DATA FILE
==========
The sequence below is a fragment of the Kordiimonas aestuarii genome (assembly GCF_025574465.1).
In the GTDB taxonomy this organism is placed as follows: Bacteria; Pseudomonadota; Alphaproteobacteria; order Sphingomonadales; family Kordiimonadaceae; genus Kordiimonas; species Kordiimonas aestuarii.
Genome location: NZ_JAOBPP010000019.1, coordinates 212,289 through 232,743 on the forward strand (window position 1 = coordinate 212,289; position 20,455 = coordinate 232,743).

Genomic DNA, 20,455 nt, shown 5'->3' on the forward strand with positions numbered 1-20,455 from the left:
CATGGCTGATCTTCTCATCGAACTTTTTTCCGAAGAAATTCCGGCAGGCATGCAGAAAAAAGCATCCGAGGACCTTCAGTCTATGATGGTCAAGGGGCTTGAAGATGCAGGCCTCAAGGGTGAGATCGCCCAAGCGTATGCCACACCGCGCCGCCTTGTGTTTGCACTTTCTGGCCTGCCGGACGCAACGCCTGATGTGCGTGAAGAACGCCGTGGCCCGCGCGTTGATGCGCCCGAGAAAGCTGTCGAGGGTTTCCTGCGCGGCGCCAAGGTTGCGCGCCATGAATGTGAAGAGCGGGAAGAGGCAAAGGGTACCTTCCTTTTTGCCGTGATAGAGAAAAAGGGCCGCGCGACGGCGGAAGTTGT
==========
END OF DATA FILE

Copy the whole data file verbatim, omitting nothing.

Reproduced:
The sequence below is a fragment of the Kordiimonas aestuarii genome (assembly GCF_025574465.1).
In the GTDB taxonomy this organism is placed as follows: Bacteria; Pseudomonadota; Alphaproteobacteria; order Sphingomonadales; family Kordiimonadaceae; genus Kordiimonas; species Kordiimonas aestuarii.
Genome location: NZ_JAOBPP010000019.1, coordinates 212,289 through 232,743 on the forward strand (window position 1 = coordinate 212,289; position 20,455 = coordinate 232,743).

Genomic DNA, 20,455 nt, shown 5'->3' on the forward strand with positions numbered 1-20,455 from the left:
CATGGCTGATCTTCTCATCGAACTTTTTTCCGAAGAAATTCCGGCAGGCATGCAGAAAAAAGCATCCGAGGACCTTCAGTCTATGATGGTCAAGGGGCTTGAAGATGCAGGCCTCAAGGGTGAGATCGCCCAAGCGTATGCCACACCGCGCCGCCTTGTGTTTGCACTTTCTGGCCTGCCGGACGCAACGCCTGATGTGCGTGAAGAACGCCGTGGCCCGCGCGTTGATGCGCCCGAGAAAGCTGTCGAGGGTTTCCTGCGCGGCGCCAAGGTTGCGCGCCATGAATGTGAAGAGCGGGAAGAGGCAAAGGGTACCTTCCTTTTTGCCGTGATAGAGAAAAAGGGCCGCGCGACGGCGGAAGTTGT